Given the Herculean task of navigating Connecticut through one of its worst fiscal crises in modern history, a new state panel is pledging at least to deliver a map — on time — on Thursday.
But whether the legislature will vote on the recommendations of the Commission on Fiscal Stability and Economic Growth remains uncertain.
Several factors could work against lawmakers’ reaching conclusions this year — not the least of which is the fiscally sobering nature of the study panel’s work.
Still, even with just 10 weeks left in the regular session before a narrowly divided legislature adjourns and most members campaign for re-election, the commission’s co-chairs remain confident the report won’t go unnoticed.
“This can change the course of events in Connecticut,” James Smith of Middlebury, Webster Bank chairman and former chief executive officer, told The Mirror Sunday. “We’re a diverse group of private-sector people that came together and are trying to make a difference. I believe we will.”
“This is certainly going to be a comprehensive, holistic proposal that some people will like and some people will not like,” said health-care entrepreneur Robert Patricelli of Simsbury, the other co-chair. “But I believe it is honestly balanced.”
Connecticut has amassed more than $70 billion in obligations between its bonded debt and its poorly funded retirement benefit programs. At the same time, its economic recovery since the last recession ended almost nine years ago has lagged the nation, and modest growth — at best — is projected for the foreseeable future.
There is no path out of these conditions that does not involve difficult, painful choices, Patricelli added. “But I believe people understand something has to be done, and they are looking for a plan,” he said.
Though the co-chairs did not disclose specific recommendations they will deliver to legislative leaders Thursday, they have not shied away from sensitive topics.
Advocates for cities and towns have testified to urge ending collective bargaining for retirement benefits and aggressively redistributing education aid from shrinking districts to growing ones.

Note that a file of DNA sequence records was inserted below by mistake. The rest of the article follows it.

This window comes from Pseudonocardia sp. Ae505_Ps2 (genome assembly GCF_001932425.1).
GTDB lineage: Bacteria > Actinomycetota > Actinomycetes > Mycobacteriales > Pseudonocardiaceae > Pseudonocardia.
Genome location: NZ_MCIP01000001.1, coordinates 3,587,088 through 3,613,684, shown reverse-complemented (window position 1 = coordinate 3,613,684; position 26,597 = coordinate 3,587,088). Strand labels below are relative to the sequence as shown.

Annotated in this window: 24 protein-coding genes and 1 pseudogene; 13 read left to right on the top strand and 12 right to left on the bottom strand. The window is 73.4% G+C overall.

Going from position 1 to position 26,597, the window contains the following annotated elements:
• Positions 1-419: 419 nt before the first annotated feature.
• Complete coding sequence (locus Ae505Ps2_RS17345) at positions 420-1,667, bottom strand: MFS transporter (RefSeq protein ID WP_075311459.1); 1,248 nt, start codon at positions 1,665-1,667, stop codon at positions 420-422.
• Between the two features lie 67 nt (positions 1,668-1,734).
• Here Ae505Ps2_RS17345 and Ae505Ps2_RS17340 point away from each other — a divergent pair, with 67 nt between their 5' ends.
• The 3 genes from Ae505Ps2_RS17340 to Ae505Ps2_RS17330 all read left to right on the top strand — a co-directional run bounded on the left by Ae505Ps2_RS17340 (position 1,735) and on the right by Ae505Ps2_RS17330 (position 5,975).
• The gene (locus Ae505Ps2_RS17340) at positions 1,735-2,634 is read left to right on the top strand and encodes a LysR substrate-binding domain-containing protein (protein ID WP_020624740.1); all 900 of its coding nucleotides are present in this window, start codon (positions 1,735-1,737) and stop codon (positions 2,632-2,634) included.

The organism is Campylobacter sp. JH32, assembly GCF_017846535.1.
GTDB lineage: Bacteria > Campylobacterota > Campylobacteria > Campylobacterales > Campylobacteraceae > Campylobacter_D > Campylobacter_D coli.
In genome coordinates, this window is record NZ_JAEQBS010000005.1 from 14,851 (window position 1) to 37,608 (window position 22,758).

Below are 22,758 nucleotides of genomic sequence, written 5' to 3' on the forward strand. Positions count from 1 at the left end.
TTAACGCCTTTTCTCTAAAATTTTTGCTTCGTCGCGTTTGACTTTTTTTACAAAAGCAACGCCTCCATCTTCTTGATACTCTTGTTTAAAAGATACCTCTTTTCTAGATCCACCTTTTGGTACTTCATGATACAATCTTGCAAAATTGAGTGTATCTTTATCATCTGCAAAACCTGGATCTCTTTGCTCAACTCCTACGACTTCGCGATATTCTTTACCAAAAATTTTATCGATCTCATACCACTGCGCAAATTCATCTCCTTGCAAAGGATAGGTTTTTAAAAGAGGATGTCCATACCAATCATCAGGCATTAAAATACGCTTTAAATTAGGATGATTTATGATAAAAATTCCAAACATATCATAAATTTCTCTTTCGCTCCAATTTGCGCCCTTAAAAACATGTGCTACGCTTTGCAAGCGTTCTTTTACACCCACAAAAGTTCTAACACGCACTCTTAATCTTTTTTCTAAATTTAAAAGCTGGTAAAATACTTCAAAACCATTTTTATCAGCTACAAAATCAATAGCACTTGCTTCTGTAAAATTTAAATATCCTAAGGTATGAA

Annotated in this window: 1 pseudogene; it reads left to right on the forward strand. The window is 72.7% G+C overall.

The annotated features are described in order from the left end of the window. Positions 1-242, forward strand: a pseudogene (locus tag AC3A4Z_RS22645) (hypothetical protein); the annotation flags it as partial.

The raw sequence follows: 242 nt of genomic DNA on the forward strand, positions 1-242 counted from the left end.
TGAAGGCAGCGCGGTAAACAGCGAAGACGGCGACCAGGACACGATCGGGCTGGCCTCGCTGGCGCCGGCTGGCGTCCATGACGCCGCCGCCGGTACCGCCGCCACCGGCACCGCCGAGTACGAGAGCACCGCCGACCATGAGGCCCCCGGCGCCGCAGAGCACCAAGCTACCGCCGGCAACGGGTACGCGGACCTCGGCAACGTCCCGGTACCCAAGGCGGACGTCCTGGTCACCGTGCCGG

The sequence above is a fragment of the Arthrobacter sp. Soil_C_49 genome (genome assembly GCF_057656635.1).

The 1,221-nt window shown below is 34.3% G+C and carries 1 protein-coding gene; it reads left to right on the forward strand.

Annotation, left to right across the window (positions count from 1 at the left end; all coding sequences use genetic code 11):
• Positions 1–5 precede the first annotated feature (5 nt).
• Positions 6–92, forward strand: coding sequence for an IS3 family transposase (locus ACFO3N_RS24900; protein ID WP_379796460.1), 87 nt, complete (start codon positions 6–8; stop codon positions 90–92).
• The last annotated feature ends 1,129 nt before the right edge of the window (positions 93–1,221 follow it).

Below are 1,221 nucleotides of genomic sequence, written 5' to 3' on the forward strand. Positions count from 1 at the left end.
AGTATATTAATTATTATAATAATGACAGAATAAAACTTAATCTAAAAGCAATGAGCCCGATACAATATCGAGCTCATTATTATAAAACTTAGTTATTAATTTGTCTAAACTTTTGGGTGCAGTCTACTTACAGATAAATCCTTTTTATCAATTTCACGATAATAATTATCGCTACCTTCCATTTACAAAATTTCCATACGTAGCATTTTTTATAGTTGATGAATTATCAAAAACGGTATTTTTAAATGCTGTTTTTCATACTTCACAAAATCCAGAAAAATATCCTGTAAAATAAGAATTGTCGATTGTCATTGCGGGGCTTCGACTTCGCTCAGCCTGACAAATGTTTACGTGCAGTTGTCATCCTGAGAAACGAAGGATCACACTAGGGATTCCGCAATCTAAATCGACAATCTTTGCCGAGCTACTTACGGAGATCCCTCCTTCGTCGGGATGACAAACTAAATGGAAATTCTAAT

Business groups have called for further restrictions on public-sector retirement benefits. Labor leaders responded by urging higher tax rates on the wealthy and major corporations, a $15 per hour minimum wage and penalties for big employers that steer their workers onto state-subsidized health insurance.
Fiscal policy analysts have split on new state caps on spending and bonding, with some urging strict adherence and others arguing they will starve vital services.
Gov. Dannel P. Malloy has asked the panel to help him make the case for greater state spending on transportation. Malloy has recommended tolls and higher gasoline taxes to pay for this.
“We were sensitive to all of the points of view that were brought forward,” Smith said. “We’re very pleased that the witnesses took us seriously,” Patricelli added.
Many of the panels that came before them to study state finances found that legislators lost focus on their reports not long after they were released.
But Smith and Patricelli have been hopeful this time will be different.
This panel was the byproduct of last year’s nine-month-long battle to craft a new state budget. The final six weeks of that struggle involved intense, bipartisan talks, and a commitment from both parties to take a serious look at long-neglected fiscal issues.
Smith and Patricelli said they’ve received plenty of assurances their report not only won’t sit on a shelf, but it will be debated and voted upon this year. But the session ends in just 10 weeks, on May 9. Democrats hold a slim 79-71 edge over Republicans in the House while the Senate is split evenly 18-18.
And this is a state election year, which traditionally stymies debate on sensitive items.
House Speaker Joe Aresimowicz, D-Berlin, said Monday that legislators absolutely will vet the report thoroughly in several committees. There should be both debates and votes there.
But Smith and Patricelli said they hope for more, such as action on the House and Senate floor.
“If we can all agree on some of these proposals, then we are going to vote on them” in the House, the speaker said. And even if some items lack support to pass in both chambers, some legislators still may well force floor debates by offering proposals as amendments to other bills.
Aresimowicz added that, “We can wrestle with any of these, as long as they don’t go after the basic rights of individuals.”
Smith and Patricelli added that the report, though, is designed to be taken as a whole.
“All of these recommendations really only have a maximum value if they hold together,” Smith said, adding that the recommendations will — among other things — challenge the legislature “to manage itself differently from how it has in the past, to approach the budgeting process differently than it has in the past.
“It all depends on the legislature’s mentality.”